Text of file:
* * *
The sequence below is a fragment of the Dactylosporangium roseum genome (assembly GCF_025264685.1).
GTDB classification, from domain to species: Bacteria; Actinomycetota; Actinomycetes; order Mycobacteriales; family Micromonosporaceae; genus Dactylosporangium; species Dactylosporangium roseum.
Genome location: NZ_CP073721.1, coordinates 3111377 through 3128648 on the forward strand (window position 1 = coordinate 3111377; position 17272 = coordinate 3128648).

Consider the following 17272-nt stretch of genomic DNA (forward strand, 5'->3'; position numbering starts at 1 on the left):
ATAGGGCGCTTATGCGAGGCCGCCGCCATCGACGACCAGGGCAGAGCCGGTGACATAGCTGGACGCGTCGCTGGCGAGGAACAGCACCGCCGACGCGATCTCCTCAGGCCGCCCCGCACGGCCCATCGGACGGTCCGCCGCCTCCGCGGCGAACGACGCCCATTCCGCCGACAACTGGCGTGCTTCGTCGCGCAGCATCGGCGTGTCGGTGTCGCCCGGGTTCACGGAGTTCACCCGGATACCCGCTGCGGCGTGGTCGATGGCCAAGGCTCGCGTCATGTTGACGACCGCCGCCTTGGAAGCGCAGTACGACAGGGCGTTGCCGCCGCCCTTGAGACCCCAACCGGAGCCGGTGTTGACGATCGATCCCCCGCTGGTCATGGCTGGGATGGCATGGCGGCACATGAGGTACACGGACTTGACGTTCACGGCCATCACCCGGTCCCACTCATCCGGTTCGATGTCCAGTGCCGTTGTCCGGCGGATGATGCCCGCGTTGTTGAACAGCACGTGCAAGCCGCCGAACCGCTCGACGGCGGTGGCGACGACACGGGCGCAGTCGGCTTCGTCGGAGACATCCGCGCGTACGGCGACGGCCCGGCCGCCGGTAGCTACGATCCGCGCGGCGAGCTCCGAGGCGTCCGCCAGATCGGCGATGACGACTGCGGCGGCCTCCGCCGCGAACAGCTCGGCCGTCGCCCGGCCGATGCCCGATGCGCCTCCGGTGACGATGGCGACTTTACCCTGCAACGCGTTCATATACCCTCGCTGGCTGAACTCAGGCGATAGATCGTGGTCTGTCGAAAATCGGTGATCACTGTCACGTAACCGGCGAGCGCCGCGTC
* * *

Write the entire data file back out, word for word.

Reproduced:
The sequence below is a fragment of the Dactylosporangium roseum genome (assembly GCF_025264685.1).
GTDB classification, from domain to species: Bacteria; Actinomycetota; Actinomycetes; order Mycobacteriales; family Micromonosporaceae; genus Dactylosporangium; species Dactylosporangium roseum.
Genome location: NZ_CP073721.1, coordinates 3111377 through 3128648 on the forward strand (window position 1 = coordinate 3111377; position 17272 = coordinate 3128648).

Consider the following 17272-nt stretch of genomic DNA (forward strand, 5'->3'; position numbering starts at 1 on the left):
ATAGGGCGCTTATGCGAGGCCGCCGCCATCGACGACCAGGGCAGAGCCGGTGACATAGCTGGACGCGTCGCTGGCGAGGAACAGCACCGCCGACGCGATCTCCTCAGGCCGCCCCGCACGGCCCATCGGACGGTCCGCCGCCTCCGCGGCGAACGACGCCCATTCCGCCGACAACTGGCGTGCTTCGTCGCGCAGCATCGGCGTGTCGGTGTCGCCCGGGTTCACGGAGTTCACCCGGATACCCGCTGCGGCGTGGTCGATGGCCAAGGCTCGCGTCATGTTGACGACCGCCGCCTTGGAAGCGCAGTACGACAGGGCGTTGCCGCCGCCCTTGAGACCCCAACCGGAGCCGGTGTTGACGATCGATCCCCCGCTGGTCATGGCTGGGATGGCATGGCGGCACATGAGGTACACGGACTTGACGTTCACGGCCATCACCCGGTCCCACTCATCCGGTTCGATGTCCAGTGCCGTTGTCCGGCGGATGATGCCCGCGTTGTTGAACAGCACGTGCAAGCCGCCGAACCGCTCGACGGCGGTGGCGACGACACGGGCGCAGTCGGCTTCGTCGGAGACATCCGCGCGTACGGCGACGGCCCGGCCGCCGGTAGCTACGATCCGCGCGGCGAGCTCCGAGGCGTCCGCCAGATCGGCGATGACGACTGCGGCGGCCTCCGCCGCGAACAGCTCGGCCGTCGCCCGGCCGATGCCCGATGCGCCTCCGGTGACGATGGCGACTTTACCCTGCAACGCGTTCATATACCCTCGCTGGCTGAACTCAGGCGATAGATCGTGGTCTGTCGAAAATCGGTGATCACTGTCACGTAACCGGCGAGCGCCGCGTC